Elsewhere in the competition lineup you can find Killa from India, for the 12-and-up age group, about a youngster who has to learn a few dirty tricks if he is to survive a baptism of fire at his new school. Young soccer fans – in the aftermath of the World Cup currently in progress in Brazil – should enjoy Believe from Britain, which features legendary Manchester United manager Matt Busby and a highly talented – and mischievous – young player.
The festival roster also includes family- oriented films, movies made by children, as well as movies about children, from Israel and around the world. Little ones, and their parents, will be catered to by the Pizi Pizi film category, and there are short films and youth-friendly documentaries in the lineup too.
Matus notes that this is a festival for children and youth in which the youngsters have as much say in the proceedings as possible. The 2014 EFA winner is a case in point. “Regret! is not an easy film, and I don’t believe that an adult jury would have voted for it. That’s another important feature of this festival,” says Matus.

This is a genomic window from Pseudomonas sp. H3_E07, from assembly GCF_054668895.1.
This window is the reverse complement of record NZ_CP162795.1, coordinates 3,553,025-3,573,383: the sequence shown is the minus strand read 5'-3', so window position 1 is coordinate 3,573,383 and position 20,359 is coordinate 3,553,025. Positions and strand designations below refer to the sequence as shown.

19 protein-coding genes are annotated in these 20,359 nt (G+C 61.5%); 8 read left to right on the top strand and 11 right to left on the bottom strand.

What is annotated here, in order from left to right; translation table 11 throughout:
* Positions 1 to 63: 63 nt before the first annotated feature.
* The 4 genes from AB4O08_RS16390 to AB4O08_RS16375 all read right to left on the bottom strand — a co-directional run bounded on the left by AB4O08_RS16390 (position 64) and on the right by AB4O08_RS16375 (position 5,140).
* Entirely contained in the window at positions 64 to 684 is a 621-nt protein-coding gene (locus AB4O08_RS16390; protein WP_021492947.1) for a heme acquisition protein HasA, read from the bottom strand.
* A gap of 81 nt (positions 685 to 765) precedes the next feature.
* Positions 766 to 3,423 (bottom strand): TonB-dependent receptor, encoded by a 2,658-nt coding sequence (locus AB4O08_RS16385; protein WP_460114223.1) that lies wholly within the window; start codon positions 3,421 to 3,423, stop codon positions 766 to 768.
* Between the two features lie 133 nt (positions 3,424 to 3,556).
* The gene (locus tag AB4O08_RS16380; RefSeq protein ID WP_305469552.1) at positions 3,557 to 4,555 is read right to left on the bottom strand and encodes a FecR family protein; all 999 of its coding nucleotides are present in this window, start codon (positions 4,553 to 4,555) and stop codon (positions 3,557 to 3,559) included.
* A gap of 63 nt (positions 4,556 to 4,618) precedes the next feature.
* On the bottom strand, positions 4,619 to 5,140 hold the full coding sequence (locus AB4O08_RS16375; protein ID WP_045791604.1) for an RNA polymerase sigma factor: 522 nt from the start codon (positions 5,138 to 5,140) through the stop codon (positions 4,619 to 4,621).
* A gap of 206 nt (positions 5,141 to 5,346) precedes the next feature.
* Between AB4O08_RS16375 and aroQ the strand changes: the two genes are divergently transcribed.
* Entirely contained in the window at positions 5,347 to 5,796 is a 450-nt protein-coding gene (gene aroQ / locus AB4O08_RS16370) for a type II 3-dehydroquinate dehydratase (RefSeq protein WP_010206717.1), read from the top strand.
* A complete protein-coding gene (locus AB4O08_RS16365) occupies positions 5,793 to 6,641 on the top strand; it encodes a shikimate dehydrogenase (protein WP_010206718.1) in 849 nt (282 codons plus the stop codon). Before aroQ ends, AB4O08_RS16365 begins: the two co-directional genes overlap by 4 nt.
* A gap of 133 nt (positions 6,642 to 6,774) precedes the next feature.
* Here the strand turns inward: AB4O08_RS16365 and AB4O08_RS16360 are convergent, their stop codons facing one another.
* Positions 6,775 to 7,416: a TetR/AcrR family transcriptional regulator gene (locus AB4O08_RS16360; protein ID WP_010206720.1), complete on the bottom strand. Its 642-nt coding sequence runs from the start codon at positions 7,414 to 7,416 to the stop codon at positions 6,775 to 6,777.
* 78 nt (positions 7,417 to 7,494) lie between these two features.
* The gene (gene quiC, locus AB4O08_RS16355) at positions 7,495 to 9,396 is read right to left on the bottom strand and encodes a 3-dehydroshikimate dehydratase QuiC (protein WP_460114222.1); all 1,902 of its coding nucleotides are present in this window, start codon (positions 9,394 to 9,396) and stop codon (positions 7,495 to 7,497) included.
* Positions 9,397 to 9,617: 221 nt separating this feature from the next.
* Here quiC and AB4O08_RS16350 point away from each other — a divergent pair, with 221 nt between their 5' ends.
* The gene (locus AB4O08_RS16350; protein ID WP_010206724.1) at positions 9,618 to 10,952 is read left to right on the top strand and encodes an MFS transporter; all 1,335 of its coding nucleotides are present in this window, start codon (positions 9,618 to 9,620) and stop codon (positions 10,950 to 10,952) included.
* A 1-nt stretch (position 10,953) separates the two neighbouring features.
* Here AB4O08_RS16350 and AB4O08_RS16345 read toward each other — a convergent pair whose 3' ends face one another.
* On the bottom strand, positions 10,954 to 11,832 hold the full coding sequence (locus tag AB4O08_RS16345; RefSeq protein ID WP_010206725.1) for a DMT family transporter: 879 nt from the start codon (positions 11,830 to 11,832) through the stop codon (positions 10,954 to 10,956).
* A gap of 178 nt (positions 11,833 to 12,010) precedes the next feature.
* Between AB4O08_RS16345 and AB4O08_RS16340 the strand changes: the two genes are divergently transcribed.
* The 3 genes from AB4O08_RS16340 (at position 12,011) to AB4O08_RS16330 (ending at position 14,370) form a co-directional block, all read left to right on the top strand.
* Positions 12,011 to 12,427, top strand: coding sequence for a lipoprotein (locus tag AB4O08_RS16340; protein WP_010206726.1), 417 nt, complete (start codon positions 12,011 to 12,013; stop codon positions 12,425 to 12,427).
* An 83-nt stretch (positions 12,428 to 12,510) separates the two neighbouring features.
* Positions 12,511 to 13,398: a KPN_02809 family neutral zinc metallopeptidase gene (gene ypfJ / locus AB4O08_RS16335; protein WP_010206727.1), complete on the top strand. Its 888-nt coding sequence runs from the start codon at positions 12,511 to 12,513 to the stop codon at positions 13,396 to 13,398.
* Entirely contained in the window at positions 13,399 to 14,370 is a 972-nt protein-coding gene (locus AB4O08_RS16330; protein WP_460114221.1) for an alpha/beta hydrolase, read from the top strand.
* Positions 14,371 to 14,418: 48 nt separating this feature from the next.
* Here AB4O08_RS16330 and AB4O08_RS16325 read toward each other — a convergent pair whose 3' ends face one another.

“This is a festival that addresses children and youth on their own terms.”
She is keenly aware that the current younger crop is a very different kettle of fish to kids of yesteryear. “Today, childhood is not the childhood of the past. Today’s children are far more intelligent and are exposed too all sorts of content, are less innocent and live in a reality that is less innocent. We [adults] know we cannot be protective, and we must not stick our heads in the sand.
“We have to address the children’s areas of interest and their needs, and of course provide them with good entertainment. We must never forget that.”
For tickets and more information about the Tel Aviv International Children’s Film Festival: (03) 515-7929, (03) 606-0800 ext. 9 and www.cinema.co.il